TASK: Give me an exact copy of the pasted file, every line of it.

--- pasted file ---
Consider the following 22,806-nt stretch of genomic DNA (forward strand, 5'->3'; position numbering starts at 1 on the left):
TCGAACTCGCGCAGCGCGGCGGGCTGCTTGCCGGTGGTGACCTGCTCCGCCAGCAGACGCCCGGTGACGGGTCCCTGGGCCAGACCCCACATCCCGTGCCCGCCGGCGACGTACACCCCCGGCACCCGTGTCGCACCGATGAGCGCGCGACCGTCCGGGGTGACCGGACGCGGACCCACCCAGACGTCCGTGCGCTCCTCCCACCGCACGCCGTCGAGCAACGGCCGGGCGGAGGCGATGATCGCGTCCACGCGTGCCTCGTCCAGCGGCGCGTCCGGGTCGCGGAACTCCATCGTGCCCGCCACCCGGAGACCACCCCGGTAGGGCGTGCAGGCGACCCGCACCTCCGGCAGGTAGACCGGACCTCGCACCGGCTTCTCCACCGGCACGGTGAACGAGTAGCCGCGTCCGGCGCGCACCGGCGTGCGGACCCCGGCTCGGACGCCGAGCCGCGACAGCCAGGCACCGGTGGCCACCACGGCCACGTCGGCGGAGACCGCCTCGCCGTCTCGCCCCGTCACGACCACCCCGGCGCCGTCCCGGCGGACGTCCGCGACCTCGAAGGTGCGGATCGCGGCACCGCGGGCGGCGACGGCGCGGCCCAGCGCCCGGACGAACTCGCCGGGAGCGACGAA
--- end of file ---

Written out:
Consider the following 22,806-nt stretch of genomic DNA (forward strand, 5'->3'; position numbering starts at 1 on the left):
TCGAACTCGCGCAGCGCGGCGGGCTGCTTGCCGGTGGTGACCTGCTCCGCCAGCAGACGCCCGGTGACGGGTCCCTGGGCCAGACCCCACATCCCGTGCCCGCCGGCGACGTACACCCCCGGCACCCGTGTCGCACCGATGAGCGCGCGACCGTCCGGGGTGACCGGACGCGGACCCACCCAGACGTCCGTGCGCTCCTCCCACCGCACGCCGTCGAGCAACGGCCGGGCGGAGGCGATGATCGCGTCCACGCGTGCCTCGTCCAGCGGCGCGTCCGGGTCGCGGAACTCCATCGTGCCCGCCACCCGGAGACCACCCCGGTAGGGCGTGCAGGCGACCCGCACCTCCGGCAGGTAGACCGGACCTCGCACCGGCTTCTCCACCGGCACGGTGAACGAGTAGCCGCGTCCGGCGCGCACCGGCGTGCGGACCCCGGCTCGGACGCCGAGCCGCGACAGCCAGGCACCGGTGGCCACCACGGCCACGTCGGCGGAGACCGCCTCGCCGTCTCGCCCCGTCACGACCACCCCGGCGCCGTCCCGGCGGACGTCCGCGACCTCGAAGGTGCGGATCGCGGCACCGCGGGCGGCGACGGCGCGGCCCAGCGCCCGGACGAACTCGCCGGGAGCGACGAA